To be honest, I initially had my heart set on LSE. I suppose I was always attracted to the Human Rights/ Int. Law reputation of Cambridge, and a couple of my friends have studied there... and the Oxford deadline passed me by =P ... too much xmas festivity. I also felt like a bit of a jerk constantly badgering my referees with applications for admission and scholarship applications - I thought one shot at Oxbridge was optimistic enough.

From the other boards it sounds like the BCL might have been the way to go (especially with regard to jurisprudence), but I think I would have gone with Cambridge for int. law anyway if I had the luxery of choice...

I guess in all events, the most important thing is studying where feels right and where you will be the most inspired. I suppose that results speak volumes over abbreviations, especially given the excellent reputation of all three unis.

hehe me too...

To be honest, I initially had my heart set on LSE. I suppose I was always attracted to the Human Rights/ Int. Law reputation of Cambridge, and a couple of my friends have studied there... and the Oxford deadline passed me by =P ... too much xmas festivity. I also felt like a bit of a jerk constantly badgering my referees with applications for admission and scholarship applications - I thought one shot at Oxbridge was optimistic enough.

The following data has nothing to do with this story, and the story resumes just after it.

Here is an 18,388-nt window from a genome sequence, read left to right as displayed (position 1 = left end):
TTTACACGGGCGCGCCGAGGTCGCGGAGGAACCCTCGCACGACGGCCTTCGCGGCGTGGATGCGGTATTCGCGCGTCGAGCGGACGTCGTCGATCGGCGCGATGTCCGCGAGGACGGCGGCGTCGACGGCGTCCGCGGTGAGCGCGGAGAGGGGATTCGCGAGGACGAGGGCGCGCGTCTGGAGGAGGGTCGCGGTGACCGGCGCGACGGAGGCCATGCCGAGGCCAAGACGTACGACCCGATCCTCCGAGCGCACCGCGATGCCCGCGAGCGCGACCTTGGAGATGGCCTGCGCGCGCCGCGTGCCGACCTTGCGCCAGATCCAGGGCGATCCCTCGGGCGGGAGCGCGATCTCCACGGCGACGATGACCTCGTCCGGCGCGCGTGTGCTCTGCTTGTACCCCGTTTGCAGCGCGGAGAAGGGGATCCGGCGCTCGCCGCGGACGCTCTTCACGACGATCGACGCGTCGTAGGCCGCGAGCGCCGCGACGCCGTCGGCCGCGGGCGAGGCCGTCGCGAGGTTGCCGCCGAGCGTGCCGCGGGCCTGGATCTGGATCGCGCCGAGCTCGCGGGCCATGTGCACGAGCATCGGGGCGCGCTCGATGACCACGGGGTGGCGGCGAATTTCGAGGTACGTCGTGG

From the other boards it sounds like the BCL might have been the way to go (especially with regard to jurisprudence), but I think I would have gone with Cambridge for int. law anyway if I had the luxery of choice...

I guess in all events, the most important thing is studying where feels right and where you will be the most inspired. I suppose that results speak volumes over abbreviations, especially given the excellent reputation of all three unis.
quote

True. Although just remember the abbreviations go after your name on your business card. Your results don't. But you are right, all have excellent reputations. Our unis at home don't even crack the top 20 in the rankings!
I applied to the BCL but still have my doubts about it. Having to write two essays per week and having one-on-one tutorials sounds like an enormous work load. I am also wanting to study overseas for the experience and to be in a different country. I may as well be in Australia if I'm stuck in a library studying 24-7.

True. Although just remember the abbreviations go after your name on your business card. Your results don't. But you are right, all have excellent reputations. Our unis at home don't even crack the top 20 in the rankings!
I applied to the BCL but still have my doubts about it. Having to write two essays per week and having one-on-one tutorials sounds like an enormous work load. I am also wanting to study overseas for the experience and to be in a different country. I may as well be in Australia if I'm stuck in a library studying 24-7.
quote

Thanks for the post SR - good luck with your choice!

Thanks for the post SR - good luck with your choice!
quote
jw

SR, Monster holliday,

When did you guys apply to Cambridge? I, too, have been admitted to LSE, but am waiting on Cambridge. Unfortunately, the demands of my present employment resulted in my submitting an application at the _last_ possible minute.


SR, Monster holliday,